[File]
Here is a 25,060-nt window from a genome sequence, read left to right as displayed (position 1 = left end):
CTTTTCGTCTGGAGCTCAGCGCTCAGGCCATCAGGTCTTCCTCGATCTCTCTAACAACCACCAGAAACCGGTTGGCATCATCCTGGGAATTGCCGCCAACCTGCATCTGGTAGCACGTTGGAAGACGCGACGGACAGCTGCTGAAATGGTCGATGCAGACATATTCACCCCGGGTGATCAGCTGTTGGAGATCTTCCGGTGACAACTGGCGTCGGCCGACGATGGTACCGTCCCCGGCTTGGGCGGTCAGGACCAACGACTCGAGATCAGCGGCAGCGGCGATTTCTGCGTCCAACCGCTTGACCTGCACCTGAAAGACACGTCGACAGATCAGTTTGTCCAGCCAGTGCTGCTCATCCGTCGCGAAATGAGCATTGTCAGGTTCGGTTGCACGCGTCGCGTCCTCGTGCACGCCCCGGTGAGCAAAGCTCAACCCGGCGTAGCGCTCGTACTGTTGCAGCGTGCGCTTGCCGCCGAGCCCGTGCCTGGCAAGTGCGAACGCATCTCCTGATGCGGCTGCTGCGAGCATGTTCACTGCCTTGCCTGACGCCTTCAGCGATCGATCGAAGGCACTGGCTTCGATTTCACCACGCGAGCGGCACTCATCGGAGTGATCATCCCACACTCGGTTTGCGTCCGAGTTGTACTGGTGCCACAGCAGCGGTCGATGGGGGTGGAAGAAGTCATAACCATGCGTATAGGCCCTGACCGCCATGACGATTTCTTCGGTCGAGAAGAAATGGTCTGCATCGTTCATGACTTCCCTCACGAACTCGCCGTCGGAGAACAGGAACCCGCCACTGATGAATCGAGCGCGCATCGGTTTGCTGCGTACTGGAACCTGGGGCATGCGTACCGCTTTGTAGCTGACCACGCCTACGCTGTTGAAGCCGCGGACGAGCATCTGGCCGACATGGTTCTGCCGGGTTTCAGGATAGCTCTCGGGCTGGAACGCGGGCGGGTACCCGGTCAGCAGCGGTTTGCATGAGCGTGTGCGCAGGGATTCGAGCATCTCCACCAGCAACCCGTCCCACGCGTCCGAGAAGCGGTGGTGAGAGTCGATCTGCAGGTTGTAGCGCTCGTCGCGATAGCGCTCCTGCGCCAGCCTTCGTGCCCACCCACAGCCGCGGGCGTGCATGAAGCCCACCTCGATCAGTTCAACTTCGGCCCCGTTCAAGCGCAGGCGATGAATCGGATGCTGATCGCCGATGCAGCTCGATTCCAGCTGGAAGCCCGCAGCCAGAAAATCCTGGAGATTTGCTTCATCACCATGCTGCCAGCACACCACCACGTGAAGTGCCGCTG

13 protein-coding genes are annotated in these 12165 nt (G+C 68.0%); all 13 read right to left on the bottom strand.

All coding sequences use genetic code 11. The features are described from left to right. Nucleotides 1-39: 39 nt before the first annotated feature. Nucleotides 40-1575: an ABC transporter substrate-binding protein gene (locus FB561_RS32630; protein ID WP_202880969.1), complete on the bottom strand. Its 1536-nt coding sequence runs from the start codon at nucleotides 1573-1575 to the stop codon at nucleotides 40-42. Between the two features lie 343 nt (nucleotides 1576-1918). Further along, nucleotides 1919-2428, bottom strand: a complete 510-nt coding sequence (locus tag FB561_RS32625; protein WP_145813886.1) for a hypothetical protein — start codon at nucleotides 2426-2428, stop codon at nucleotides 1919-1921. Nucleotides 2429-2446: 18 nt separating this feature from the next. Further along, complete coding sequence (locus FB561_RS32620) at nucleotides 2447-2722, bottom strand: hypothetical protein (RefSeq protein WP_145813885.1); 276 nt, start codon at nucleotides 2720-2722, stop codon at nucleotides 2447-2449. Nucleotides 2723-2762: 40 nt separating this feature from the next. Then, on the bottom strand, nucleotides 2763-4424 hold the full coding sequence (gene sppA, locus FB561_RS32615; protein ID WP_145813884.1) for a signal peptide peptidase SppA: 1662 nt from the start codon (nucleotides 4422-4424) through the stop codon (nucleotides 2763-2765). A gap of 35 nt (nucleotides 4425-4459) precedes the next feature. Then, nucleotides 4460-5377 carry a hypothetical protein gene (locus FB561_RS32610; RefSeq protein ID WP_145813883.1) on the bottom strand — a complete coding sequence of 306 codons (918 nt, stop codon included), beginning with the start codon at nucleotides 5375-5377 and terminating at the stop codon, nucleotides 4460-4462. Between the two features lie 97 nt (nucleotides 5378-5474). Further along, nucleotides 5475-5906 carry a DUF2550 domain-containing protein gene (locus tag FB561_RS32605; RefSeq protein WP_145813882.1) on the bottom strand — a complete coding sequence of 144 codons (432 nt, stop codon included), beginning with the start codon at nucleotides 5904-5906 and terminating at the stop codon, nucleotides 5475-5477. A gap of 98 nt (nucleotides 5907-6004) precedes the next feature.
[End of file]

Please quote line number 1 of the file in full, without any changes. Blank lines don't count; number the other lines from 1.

Here is a 25,060-nt window from a genome sequence, read left to right as displayed (position 1 = left end):